The Punahou Archives is being temporarily housed in Castle Hall during the Cooke Library remodel. The move was a feat of 11 years of planning that included 10 weeks of moving over 3,000 boxes of assets and over a thousand feet of shelving. Student archive apprentices and student volunteers contributed to the effort.
In honor of National Archives Month in October, we celebrate Punahou’s own Archives, a treasure trove that catalogs over 180 years of Punahou history. Archivist Kylee Mar answers frequently asked questions related to the Archives and her role as the School’s Archivist, since taking the position in 1999.
What is the Punahou School Archives? The Archives started as a loose collection of gifts, records and valuable materials handed down between administrations and librarians for decades before formalizing in the 1950s. It’s made up of School publications, photographs, multimedia, artifacts, institutional records and manuscript collections which explain the historical events, growth and development of the School.
Who can use the Punahou Archives? Students, faculty and staff, alumni, parents and the community are welcome to use the Archives for research and discovery. Currently, all inquiries and reference work are done online.
What is archived and what isn’t? We exist to collect, conserve and share the records and documents that tell the story of Punahou. So, our goal is to archive everything related to that story. However, if the physical condition of the asset has deteriorated, for instance, it is moldy or pest-infested, we have to consider what it would take to preserve it and make it accessible and weigh that against retaining the asset.
How are old and fragile documents preserved? Assets are housed in temperature and humidity-controlled areas with water monitors on the floors, in case of flooding, and a very aggressive pest management policy and educational program. Depending on the condition of the document, image or audio/visual asset, we will re-house it in archival preservation materials for maximum support and conservation.
What’s the oldest item in the collection? This book, “The Memoirs of Henry Obookiah,” was published in 1818, and tells the story of Henry ʻŌpūkahaʻia, who played a pivotal role in inspiring the missionary presence in Hawai‘i.
Oldest item in the Archives
How are digital records preserved? Over the past 20 years, the Archives has received everything from floppy discs to 3/4″ videotape and CD/DVDs to external hard drives. It is an absolute challenge to keep up with digital files. In order to digitize an asset, such as a photograph, map or document, we scan it at high resolution, save it on a secure server and create additional files that can be used for more frequent and easier access. We are currently working on a digitization initiative, launched by a generous donation from Lum Yip Kee, Ltd, with the hope to make archived publications, maps and images available to the public. Visit the Punahou Digital Archives.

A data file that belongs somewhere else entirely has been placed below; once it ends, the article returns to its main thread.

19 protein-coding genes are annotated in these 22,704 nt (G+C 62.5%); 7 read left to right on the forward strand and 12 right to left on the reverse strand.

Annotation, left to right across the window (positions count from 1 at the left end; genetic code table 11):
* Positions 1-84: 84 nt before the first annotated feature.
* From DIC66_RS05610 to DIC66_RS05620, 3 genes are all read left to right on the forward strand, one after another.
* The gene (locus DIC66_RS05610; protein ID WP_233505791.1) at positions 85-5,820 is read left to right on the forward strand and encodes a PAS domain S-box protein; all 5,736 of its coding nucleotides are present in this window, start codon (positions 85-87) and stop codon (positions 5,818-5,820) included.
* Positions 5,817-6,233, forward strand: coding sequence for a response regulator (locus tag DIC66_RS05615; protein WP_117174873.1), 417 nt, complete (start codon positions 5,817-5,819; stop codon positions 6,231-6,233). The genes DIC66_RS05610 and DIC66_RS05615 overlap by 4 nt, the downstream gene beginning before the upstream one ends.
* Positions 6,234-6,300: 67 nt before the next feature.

As Punahou’s Archivist, what is your favorite part of the collection? Oh my, that’s hard! It’s like trying to select a favorite child. One of my favorite collections is the Punahou medals, rings and pins collection. These 3D artifacts were actually worn by a person. That person’s memories are still embedded and attached. These assets are extremely personal and it’s an honor to share each one and the stories behind them to others.
Punahou Medals, Rings and Pins Collection
Do you have photos of old Punahou buildings? Our photograph collection houses many images as well as sketches of our first buildings on campus. This photograph of Alexander Hall is one of our favorites because of its unique angle. We will not be able to recreate this photo from this exact angle again because the Cooke Library now exists on the spot where this photo was taken. Our most popular images are campus buildings and maps. They are also very fragile and therefore the Digital Archives is the best way to access content without harming the assets.
Any other interesting artifacts you care to highlight? The bronze owl that was a focal point at the entrance to the Cooke Library will be preserved in a partnership with the Academy Art Department, who will restore and repair the sculpture over the next two years. The sculpture was part of the Cooke Library dedication ceremony on January 17, 1965. Artist Edward Brownlee selected the fruit of the hala tree to represent youth and the owl represents wisdom and beauty. The sculpture is included in the new Academy Learning Commons design.
Bronze Owl, 1965
What is your biggest challenge as an archivist? Documenting Punahou’s pandemic experience was challenging, especially with everything online and changing so fast. We needed to continuously think about how to archive the time period while we were making history. We had to ensure we have accurate records so that when people look back 100 years from now, they can see what we experienced, much like we’ve been able to study what things were like on campus and for students during the Spanish flu and World War II.
How can I learn more about the Punahou Archives? The best place to start is the “Punahou in 50 Objects” collection, which provides a window into the Archives as well as shares some of our favorite Punahou stories and memories.